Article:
Unlike other diseases in Africa (malaria, tuberculosis, intestinal worms, etc.), which mainly affect the young and the old, HIV/AIDS takes its toll on prime-age adults during the most productive years of their lives. The death of an adult family member can have large consequences for the surviving family. Given prevailing social norms in many African societies, the burden may likely be heaviest for women.
Most studies focus on the consequences for orphaned children – their schooling and health. We know less about how older adults are impacted. In our study, we track individuals and their households in northwest Tanzania, an area of high HIV prevalence in the 1990s, over a 13-year period.
We find that, when a family member dies, women (even old women) end up working more on the farm; men do too, but not as much. Having an asset such as goats enables them to work less.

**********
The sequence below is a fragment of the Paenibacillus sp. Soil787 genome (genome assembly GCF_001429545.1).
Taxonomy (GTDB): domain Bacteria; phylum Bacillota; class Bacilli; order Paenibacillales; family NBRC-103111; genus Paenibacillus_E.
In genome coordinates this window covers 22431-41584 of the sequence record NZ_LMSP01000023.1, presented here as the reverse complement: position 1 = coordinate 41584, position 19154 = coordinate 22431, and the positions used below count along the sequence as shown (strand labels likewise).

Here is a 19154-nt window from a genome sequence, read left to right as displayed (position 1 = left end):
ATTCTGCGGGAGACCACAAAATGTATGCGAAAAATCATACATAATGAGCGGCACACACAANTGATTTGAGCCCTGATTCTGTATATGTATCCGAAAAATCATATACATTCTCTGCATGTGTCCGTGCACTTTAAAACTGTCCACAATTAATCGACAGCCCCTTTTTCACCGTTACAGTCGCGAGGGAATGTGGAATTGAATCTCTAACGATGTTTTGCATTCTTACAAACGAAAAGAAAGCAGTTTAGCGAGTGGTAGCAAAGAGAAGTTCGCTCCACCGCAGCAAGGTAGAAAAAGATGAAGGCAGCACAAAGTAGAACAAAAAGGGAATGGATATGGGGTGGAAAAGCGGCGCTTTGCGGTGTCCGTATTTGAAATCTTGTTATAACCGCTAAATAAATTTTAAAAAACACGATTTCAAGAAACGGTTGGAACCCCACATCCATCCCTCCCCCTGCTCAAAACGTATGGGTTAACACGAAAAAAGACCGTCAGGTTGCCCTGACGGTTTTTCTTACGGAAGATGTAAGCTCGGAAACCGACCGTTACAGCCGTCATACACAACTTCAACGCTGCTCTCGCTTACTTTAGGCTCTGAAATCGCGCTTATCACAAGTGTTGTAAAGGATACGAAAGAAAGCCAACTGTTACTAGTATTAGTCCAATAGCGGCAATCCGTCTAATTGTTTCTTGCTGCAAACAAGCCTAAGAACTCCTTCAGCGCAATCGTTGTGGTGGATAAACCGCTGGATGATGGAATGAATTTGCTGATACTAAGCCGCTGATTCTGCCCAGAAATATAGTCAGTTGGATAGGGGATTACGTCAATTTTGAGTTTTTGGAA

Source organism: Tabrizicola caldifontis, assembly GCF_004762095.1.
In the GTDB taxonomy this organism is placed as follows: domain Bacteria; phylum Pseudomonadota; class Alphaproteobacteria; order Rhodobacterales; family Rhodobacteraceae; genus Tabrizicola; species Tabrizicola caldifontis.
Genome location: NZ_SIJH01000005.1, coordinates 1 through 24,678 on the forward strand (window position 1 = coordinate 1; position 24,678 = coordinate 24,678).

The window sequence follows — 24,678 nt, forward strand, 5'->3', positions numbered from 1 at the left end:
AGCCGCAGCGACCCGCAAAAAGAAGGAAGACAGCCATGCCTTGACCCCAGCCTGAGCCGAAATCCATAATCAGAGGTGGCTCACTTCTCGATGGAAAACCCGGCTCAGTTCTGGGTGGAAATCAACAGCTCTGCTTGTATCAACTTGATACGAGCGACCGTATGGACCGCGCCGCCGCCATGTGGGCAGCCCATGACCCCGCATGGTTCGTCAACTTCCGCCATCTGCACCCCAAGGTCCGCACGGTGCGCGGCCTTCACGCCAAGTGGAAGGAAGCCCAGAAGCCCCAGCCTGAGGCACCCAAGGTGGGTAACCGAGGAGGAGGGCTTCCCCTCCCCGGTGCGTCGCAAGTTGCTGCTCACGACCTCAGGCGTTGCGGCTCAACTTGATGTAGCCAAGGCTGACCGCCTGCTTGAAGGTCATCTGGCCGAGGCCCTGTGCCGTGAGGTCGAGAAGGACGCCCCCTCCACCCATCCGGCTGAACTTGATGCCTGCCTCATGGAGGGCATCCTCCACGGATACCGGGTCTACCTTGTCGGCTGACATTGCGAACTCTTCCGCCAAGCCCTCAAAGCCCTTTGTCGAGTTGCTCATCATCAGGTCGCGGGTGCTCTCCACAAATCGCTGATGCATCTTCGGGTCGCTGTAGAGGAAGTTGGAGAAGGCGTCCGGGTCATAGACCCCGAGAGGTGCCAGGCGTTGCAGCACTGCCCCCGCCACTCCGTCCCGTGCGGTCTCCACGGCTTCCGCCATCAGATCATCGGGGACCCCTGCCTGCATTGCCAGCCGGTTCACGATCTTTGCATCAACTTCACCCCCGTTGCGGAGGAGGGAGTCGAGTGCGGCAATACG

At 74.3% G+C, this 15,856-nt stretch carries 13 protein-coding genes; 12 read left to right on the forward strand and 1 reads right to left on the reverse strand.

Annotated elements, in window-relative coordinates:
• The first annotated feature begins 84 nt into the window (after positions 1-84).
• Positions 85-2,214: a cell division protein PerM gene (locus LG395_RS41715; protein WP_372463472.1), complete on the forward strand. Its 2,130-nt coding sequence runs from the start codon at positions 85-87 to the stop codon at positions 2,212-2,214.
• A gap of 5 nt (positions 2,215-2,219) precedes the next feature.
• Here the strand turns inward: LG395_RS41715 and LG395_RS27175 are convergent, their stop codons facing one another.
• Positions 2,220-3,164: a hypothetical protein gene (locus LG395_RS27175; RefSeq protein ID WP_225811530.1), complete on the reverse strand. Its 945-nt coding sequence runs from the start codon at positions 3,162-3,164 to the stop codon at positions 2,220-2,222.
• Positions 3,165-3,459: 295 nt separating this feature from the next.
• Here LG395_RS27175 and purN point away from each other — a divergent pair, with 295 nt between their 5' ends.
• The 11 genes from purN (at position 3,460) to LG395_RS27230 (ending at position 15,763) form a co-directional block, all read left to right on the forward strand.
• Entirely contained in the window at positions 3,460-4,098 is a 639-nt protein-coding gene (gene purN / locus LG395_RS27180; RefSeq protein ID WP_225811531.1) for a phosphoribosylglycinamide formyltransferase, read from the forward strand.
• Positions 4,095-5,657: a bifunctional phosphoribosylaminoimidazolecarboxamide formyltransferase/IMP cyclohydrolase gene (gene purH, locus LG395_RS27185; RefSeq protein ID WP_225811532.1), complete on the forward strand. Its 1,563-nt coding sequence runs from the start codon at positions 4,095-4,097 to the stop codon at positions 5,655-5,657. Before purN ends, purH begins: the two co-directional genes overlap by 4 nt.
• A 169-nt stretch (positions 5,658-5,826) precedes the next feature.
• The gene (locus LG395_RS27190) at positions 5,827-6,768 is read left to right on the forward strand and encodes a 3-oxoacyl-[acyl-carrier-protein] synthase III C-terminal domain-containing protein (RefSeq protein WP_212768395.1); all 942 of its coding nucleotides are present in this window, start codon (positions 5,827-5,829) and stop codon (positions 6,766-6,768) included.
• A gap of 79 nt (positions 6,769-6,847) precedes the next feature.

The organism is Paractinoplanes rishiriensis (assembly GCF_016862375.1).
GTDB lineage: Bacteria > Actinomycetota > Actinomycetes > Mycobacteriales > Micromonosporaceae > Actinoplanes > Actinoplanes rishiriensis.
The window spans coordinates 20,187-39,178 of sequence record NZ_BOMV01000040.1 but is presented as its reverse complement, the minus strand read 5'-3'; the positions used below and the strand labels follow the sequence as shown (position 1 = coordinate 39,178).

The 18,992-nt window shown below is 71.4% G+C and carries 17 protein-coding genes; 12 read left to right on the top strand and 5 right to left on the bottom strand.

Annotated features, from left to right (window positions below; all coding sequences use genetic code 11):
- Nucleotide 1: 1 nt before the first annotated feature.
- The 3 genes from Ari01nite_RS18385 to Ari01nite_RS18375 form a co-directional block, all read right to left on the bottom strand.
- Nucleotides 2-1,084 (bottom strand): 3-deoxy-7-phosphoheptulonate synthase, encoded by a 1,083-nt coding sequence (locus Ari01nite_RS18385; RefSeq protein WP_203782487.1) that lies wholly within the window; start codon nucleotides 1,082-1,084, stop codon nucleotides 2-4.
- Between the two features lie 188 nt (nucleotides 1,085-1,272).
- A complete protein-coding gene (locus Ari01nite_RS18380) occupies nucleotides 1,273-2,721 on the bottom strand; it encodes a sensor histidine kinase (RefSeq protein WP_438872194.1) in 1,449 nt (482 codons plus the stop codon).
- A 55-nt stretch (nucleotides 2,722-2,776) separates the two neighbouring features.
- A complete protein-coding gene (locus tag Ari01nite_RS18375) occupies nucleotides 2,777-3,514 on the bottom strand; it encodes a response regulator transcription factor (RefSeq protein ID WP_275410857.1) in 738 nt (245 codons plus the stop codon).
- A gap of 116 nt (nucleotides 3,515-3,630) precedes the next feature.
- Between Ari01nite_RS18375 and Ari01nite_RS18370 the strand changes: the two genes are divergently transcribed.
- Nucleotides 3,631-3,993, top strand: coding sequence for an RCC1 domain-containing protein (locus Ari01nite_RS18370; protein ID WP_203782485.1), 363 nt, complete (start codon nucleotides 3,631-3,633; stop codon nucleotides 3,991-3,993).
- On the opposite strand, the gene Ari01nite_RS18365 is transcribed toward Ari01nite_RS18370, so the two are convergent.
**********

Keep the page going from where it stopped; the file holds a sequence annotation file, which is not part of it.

Coming together is a process
Keeping together is progress
Working together is success
This message, written on the wall of a public building in Gureghar village in Maharashtra, India, implies the significant changes that have recently taken place. Since 2007, 178 villages including Gureghar have been part of an innovative social accountability process that has redefined relationships between citizens, service providers and local government. Building upon two decades of experience with micro-planning, the innovation in this pilot project is that micro-planning has been combined with a community scorecard process to strengthen accountability.
(The primary role of a District CEO is to administer all development project and services, such as health and education services, for the District.) The project team and the CEO invested a lot of effort to build the political will of other decision-makers and service providers. In fact, many of these functionaries were then organized into Task Forces to actually implement the process while a cadre of facilitators underwent intensive 20-day training.
The National Solidarity Program (NSP) is a community-led reconstruction and rural infrastructure initiative. The program has made significant achievements in empowering communities, improving community relations, and increasing public faith in the system of government.